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When asked by mathematician Stanislaw Ulam whether he could name an idea in economics that was both universally true and not obvious, economist Paul Samuelson’s example was the principle of comparative advantage. That principle was derived by David Ricardo in his 1817 book, Principles of Political Economy and Taxation. Ricardo’s result, which still holds up […]
The Library of Economics and Liberty carries the popular Concise Encyclopedia of Economics, edited by David R. Henderson.
This highly acclaimed economics encyclopedia was first published in 1993 under the title The Fortune Encyclopedia of Economics. It features easy-to-read articles by over 150 top economists, including Nobel Prize winners, over 80 biographies of famous economists, and many tables and charts illustrating economics in action. With David R. Henderson’s permission and encouragement, the Econlib edition of this work includes links, additions, and corrections.
Throughout most of modern history, economic sanctions have preceded or accompanied war, often in the form of a naval blockade intended to weaken the enemy. Only when the horrors of World War I prompted President Woodrow Wilson to call for an alternative to armed conflict were economic sanctions seriously considered. (Wilson claimed that, by themselves, […]
The U.S. welfare system would be an unlikely model for anyone designing a welfare system from scratch. The dozens of programs that make up the “system” have different (sometimes competing) goals, inconsistent rules, and over-lapping groups of beneficiaries. Responsibility for administering the various programs is spread throughout the executive branch of the federal government and […]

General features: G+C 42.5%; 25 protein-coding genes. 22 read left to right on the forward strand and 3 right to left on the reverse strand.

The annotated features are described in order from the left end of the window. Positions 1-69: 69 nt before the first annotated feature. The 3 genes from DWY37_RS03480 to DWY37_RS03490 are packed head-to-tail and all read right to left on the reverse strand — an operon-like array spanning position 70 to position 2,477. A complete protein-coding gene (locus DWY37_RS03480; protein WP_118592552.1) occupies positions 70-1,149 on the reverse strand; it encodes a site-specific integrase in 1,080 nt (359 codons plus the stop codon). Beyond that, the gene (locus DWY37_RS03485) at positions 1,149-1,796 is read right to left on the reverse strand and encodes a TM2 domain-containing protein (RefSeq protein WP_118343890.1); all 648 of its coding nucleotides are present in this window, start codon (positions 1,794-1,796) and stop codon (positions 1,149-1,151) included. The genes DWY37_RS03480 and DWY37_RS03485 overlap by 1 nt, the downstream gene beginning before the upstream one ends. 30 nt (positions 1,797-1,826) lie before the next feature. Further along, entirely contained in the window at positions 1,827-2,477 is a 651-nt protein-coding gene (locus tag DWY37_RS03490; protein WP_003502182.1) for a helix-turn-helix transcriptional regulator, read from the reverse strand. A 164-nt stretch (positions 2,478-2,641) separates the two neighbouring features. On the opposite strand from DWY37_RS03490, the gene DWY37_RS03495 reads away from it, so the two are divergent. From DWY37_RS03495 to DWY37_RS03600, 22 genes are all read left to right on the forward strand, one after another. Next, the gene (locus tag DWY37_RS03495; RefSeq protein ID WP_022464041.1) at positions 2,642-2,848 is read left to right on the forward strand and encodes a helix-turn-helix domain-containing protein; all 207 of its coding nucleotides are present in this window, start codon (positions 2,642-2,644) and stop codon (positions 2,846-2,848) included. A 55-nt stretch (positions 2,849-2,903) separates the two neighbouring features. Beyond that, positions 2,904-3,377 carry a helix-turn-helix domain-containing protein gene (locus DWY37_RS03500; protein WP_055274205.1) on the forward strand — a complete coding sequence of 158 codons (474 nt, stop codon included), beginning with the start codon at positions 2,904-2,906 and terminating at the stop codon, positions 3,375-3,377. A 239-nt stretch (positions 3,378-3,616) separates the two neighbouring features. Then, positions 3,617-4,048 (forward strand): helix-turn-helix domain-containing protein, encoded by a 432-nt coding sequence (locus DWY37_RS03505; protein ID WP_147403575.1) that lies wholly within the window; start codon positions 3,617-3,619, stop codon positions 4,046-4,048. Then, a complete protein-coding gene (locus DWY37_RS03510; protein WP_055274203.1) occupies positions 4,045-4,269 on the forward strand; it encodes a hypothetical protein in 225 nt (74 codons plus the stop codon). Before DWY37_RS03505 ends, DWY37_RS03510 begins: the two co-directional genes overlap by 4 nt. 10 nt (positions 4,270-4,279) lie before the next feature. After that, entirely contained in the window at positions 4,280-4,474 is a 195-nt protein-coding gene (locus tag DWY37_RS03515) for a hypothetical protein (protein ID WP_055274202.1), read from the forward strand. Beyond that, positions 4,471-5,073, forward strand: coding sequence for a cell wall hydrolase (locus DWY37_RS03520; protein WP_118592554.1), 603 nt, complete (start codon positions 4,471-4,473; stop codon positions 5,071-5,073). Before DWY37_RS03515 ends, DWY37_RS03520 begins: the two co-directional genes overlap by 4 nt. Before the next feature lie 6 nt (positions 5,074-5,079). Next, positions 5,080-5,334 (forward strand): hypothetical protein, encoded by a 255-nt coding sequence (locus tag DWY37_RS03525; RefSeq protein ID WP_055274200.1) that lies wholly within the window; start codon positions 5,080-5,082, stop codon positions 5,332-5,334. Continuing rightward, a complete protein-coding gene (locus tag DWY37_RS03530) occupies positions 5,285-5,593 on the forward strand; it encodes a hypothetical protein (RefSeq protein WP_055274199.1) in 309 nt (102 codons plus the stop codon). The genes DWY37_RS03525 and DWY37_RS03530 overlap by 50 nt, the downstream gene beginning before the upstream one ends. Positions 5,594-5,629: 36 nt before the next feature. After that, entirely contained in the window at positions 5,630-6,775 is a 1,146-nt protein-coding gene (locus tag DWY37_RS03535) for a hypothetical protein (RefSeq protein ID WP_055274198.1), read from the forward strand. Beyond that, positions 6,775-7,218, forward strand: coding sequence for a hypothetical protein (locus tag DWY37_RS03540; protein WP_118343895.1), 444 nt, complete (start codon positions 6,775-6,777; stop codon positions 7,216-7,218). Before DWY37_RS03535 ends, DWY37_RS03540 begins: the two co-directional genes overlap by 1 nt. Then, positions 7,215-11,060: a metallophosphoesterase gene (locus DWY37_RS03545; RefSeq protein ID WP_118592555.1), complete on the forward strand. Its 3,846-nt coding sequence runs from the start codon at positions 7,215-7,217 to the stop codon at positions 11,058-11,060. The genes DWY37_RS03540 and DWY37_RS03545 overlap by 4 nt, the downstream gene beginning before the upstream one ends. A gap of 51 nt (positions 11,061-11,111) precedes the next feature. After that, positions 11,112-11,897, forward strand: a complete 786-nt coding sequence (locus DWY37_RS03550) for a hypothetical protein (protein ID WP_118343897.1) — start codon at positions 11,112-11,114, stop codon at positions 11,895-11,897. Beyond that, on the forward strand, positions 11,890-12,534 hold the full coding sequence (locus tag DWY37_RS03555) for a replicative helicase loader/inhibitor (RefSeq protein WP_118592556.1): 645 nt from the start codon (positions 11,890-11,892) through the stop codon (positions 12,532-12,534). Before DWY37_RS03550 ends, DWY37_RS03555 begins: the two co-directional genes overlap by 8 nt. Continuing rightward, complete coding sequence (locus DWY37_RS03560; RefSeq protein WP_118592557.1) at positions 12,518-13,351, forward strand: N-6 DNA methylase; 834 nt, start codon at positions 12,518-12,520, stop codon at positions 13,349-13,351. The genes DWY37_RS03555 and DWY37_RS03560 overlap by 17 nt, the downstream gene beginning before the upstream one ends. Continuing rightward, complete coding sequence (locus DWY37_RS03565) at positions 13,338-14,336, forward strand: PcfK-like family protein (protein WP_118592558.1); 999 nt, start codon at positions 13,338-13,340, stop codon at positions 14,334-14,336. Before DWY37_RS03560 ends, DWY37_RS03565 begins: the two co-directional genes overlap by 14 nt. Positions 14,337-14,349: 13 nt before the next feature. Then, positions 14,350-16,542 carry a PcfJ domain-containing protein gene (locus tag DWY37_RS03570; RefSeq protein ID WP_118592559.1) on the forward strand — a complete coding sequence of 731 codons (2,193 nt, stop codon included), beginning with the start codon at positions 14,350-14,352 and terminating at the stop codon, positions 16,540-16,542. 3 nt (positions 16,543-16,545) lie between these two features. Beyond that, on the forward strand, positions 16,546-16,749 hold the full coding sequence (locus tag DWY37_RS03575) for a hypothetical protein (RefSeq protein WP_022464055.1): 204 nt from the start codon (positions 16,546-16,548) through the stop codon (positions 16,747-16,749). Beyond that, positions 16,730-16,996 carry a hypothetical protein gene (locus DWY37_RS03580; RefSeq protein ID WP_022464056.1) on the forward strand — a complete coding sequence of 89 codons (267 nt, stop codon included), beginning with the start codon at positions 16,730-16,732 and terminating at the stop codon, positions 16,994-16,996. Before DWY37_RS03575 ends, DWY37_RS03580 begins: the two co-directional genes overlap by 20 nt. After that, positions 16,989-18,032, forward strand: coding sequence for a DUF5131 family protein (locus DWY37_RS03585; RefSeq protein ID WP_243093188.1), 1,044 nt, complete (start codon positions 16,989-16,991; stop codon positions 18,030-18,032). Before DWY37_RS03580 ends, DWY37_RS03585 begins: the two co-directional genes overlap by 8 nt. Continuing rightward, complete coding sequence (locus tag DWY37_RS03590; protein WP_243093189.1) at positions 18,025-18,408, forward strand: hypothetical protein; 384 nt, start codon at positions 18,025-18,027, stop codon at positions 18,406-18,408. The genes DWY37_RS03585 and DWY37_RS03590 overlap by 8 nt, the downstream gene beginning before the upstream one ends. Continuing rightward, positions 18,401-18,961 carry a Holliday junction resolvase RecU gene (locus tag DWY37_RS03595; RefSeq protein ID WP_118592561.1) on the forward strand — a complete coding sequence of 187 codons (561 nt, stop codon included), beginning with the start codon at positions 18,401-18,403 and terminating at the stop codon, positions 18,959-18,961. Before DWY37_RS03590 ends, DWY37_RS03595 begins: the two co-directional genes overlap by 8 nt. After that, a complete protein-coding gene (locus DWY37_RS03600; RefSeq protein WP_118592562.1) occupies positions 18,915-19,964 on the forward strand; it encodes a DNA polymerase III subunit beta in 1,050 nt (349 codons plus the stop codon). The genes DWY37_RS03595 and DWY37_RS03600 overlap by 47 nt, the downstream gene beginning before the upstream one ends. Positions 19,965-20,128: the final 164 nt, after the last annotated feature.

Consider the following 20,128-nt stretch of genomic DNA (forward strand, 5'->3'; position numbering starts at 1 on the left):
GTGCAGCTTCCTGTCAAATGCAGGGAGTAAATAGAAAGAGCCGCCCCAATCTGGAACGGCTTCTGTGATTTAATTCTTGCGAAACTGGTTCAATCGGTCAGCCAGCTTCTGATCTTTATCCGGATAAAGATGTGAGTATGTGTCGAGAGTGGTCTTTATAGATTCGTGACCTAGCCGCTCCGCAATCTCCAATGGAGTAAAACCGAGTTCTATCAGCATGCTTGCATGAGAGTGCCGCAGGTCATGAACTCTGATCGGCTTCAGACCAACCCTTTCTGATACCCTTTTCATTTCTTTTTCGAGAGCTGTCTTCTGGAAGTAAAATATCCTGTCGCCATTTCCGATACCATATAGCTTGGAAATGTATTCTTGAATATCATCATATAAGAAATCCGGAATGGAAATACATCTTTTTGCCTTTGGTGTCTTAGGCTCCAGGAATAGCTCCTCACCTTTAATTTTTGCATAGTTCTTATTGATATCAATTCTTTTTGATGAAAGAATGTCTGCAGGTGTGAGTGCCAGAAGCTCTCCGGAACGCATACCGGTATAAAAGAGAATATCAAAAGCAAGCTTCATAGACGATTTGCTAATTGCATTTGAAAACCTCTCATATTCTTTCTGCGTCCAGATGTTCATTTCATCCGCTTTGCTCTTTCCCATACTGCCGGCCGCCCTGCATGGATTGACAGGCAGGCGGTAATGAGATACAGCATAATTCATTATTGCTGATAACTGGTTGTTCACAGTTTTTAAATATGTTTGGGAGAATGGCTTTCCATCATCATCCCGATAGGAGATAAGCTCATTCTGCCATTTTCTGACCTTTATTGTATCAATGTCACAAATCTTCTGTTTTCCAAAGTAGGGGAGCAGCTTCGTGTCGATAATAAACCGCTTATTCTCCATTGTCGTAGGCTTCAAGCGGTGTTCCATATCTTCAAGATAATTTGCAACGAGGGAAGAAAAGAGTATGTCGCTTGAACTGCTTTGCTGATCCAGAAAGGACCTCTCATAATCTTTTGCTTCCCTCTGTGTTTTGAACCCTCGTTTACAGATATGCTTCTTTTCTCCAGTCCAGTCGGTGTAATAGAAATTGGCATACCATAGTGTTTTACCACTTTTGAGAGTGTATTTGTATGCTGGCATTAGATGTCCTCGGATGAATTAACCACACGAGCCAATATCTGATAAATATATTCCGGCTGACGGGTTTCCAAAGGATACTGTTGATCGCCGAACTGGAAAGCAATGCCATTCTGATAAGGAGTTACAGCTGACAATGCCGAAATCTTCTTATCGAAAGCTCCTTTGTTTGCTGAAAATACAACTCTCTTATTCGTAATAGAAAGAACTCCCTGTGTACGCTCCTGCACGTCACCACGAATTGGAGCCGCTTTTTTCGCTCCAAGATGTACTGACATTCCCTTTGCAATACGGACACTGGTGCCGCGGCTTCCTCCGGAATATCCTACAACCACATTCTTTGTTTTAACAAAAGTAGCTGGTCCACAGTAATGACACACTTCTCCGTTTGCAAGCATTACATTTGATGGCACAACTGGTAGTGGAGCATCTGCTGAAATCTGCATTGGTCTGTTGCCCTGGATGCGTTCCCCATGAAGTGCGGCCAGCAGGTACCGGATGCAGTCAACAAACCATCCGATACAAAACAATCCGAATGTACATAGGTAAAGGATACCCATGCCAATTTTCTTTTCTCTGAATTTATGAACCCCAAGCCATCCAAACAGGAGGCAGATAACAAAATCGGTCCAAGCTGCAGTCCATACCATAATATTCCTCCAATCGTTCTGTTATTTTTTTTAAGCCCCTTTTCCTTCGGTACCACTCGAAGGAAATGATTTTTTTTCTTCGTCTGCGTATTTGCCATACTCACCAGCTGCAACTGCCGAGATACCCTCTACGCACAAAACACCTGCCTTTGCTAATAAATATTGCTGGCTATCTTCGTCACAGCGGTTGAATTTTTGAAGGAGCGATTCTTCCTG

Until recently, economists who analyzed sports focused on such things as the antitrust exemption, the alleged cartel behavior of sports leagues, and the player draft (see sports). Sportometrics is different. It is the application of economic theories to the behavior of athletes to explain what they do and to see if what they do can […]
Major league sports, as every reader of the sports pages knows, is a major league business. As a result, economics has a lot to say about how players, teams, and leagues will act under different circumstances. But would you believe that economics can be used to predict which teams will win and which will lose? […]
In macroeconomics, sometimes defined as the theory of the economy as a whole, issues covered include economic growth, fiscal policy, monetary policy, investment, national income accounts, the gold standard, and unemployment.
These entries are on various aspects of the labor market and include discrimination, the gender gap, immigration, job safety, and wages and working conditions.
Governments impose a variety of taxes. The analysis of taxes, therefore, requires multiple entries, including marginal tax rates, corporate taxation, and capital gains taxes.
This category ranges widely over various government policies, but mainly covers economy-wide policies on taxes, government spending, government debt and deficits, redistribution, welfare, and monetary policy.
In 1969 Norwegian Ragnar Frisch, along with Dutch economist Jan Tinbergen, received the first Nobel Prize for economics “for having developed and applied dynamic models for the analysis of economic processes.” Frisch received his prize for his pioneering work in econometric modeling and measurement; indeed, Frisch invented the word “econometrics” to refer to the […]
In 2008, U.S. economist Paul Krugman won the Nobel Prize in Economic Sciences. Krugman, one of the best-known economists in the world, is familiar to the public mainly through his regular column in the New York Times and for his New York Times blog titled “The Conscience of a Liberal.” Besides being an original theorist […]